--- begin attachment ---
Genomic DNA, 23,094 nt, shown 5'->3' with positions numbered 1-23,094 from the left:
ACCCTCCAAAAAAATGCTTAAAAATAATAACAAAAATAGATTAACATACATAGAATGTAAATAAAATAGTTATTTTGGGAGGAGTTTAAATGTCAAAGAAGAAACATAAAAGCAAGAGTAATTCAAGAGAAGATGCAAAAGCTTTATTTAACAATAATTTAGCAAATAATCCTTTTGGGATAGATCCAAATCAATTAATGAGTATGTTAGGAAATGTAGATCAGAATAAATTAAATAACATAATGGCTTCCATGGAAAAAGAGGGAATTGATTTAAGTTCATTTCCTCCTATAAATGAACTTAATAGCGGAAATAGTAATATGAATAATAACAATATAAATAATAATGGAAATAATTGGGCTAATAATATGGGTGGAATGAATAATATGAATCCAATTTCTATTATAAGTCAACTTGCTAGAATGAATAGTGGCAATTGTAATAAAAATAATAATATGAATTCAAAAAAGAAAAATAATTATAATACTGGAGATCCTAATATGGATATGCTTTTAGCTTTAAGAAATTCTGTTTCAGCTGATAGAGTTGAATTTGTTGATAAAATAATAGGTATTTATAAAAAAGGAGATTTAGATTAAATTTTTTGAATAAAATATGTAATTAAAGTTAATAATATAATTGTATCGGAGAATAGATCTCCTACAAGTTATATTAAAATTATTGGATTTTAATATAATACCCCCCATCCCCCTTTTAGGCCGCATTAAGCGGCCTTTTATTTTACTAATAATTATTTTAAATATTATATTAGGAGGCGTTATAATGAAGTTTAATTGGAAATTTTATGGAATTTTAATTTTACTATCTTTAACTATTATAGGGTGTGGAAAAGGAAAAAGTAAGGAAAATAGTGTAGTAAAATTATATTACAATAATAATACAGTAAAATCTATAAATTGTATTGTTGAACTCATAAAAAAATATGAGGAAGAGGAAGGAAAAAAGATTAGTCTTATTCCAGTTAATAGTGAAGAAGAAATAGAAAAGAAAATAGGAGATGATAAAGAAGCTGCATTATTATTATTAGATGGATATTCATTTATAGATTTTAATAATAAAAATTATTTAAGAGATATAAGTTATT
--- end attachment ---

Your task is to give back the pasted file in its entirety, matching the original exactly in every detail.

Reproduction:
Genomic DNA, 23,094 nt, shown 5'->3' with positions numbered 1-23,094 from the left:
ACCCTCCAAAAAAATGCTTAAAAATAATAACAAAAATAGATTAACATACATAGAATGTAAATAAAATAGTTATTTTGGGAGGAGTTTAAATGTCAAAGAAGAAACATAAAAGCAAGAGTAATTCAAGAGAAGATGCAAAAGCTTTATTTAACAATAATTTAGCAAATAATCCTTTTGGGATAGATCCAAATCAATTAATGAGTATGTTAGGAAATGTAGATCAGAATAAATTAAATAACATAATGGCTTCCATGGAAAAAGAGGGAATTGATTTAAGTTCATTTCCTCCTATAAATGAACTTAATAGCGGAAATAGTAATATGAATAATAACAATATAAATAATAATGGAAATAATTGGGCTAATAATATGGGTGGAATGAATAATATGAATCCAATTTCTATTATAAGTCAACTTGCTAGAATGAATAGTGGCAATTGTAATAAAAATAATAATATGAATTCAAAAAAGAAAAATAATTATAATACTGGAGATCCTAATATGGATATGCTTTTAGCTTTAAGAAATTCTGTTTCAGCTGATAGAGTTGAATTTGTTGATAAAATAATAGGTATTTATAAAAAAGGAGATTTAGATTAAATTTTTTGAATAAAATATGTAATTAAAGTTAATAATATAATTGTATCGGAGAATAGATCTCCTACAAGTTATATTAAAATTATTGGATTTTAATATAATACCCCCCATCCCCCTTTTAGGCCGCATTAAGCGGCCTTTTATTTTACTAATAATTATTTTAAATATTATATTAGGAGGCGTTATAATGAAGTTTAATTGGAAATTTTATGGAATTTTAATTTTACTATCTTTAACTATTATAGGGTGTGGAAAAGGAAAAAGTAAGGAAAATAGTGTAGTAAAATTATATTACAATAATAATACAGTAAAATCTATAAATTGTATTGTTGAACTCATAAAAAAATATGAGGAAGAGGAAGGAAAAAAGATTAGTCTTATTCCAGTTAATAGTGAAGAAGAAATAGAAAAGAAAATAGGAGATGATAAAGAAGCTGCATTATTATTATTAGATGGATATTCATTTATAGATTTTAATAATAAAAATTATTTAAGAGATATAAGTTATT